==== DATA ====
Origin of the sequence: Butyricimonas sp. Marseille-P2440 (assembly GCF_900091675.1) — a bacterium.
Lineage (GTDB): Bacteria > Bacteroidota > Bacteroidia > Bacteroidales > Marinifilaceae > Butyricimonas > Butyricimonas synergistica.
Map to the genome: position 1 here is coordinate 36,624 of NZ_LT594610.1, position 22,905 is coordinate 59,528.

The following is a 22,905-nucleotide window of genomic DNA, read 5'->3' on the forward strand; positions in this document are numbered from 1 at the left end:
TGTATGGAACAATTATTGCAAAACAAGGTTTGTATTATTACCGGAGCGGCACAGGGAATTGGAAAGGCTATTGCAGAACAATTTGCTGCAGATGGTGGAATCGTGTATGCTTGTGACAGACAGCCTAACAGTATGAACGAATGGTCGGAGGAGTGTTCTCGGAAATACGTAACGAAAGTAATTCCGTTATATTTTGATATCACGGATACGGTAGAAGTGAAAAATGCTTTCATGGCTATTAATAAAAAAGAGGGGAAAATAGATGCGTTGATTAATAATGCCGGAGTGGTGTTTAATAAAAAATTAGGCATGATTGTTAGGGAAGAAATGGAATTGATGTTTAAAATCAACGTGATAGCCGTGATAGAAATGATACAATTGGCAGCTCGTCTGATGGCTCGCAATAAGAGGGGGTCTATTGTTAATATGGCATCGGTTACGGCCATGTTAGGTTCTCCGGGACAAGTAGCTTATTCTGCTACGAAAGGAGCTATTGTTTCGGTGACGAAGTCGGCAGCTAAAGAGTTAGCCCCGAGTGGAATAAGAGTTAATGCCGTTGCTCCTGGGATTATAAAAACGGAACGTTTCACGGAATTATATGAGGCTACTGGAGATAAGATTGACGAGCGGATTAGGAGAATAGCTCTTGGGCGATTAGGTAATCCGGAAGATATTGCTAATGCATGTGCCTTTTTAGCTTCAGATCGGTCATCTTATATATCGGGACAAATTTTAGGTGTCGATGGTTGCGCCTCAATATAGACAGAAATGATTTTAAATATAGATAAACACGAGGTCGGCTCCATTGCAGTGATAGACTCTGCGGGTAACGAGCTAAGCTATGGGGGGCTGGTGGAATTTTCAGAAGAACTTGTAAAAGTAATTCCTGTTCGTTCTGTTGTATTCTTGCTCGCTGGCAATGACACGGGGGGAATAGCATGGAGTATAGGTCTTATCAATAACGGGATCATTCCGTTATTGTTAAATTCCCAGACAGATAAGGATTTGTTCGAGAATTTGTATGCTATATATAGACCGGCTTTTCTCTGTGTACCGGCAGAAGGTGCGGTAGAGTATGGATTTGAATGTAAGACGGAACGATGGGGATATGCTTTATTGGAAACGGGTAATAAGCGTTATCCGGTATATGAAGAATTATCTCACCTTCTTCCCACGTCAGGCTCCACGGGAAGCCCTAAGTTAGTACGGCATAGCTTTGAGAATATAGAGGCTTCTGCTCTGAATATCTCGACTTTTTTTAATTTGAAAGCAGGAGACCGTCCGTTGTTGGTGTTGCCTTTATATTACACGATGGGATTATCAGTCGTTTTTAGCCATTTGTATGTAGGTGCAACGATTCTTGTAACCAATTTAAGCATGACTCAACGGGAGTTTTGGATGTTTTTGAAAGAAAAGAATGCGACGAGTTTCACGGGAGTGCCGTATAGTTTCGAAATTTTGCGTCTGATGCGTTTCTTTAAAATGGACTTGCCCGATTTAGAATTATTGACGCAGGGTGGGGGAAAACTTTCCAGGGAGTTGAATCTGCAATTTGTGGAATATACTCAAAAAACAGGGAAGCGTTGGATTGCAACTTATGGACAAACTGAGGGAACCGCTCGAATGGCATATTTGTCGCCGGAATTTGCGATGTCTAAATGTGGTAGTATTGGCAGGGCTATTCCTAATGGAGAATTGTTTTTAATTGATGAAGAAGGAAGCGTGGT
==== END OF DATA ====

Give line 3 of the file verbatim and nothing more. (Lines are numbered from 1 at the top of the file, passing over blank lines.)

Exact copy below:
Map to the genome: position 1 here is coordinate 36,624 of NZ_LT594610.1, position 22,905 is coordinate 59,528.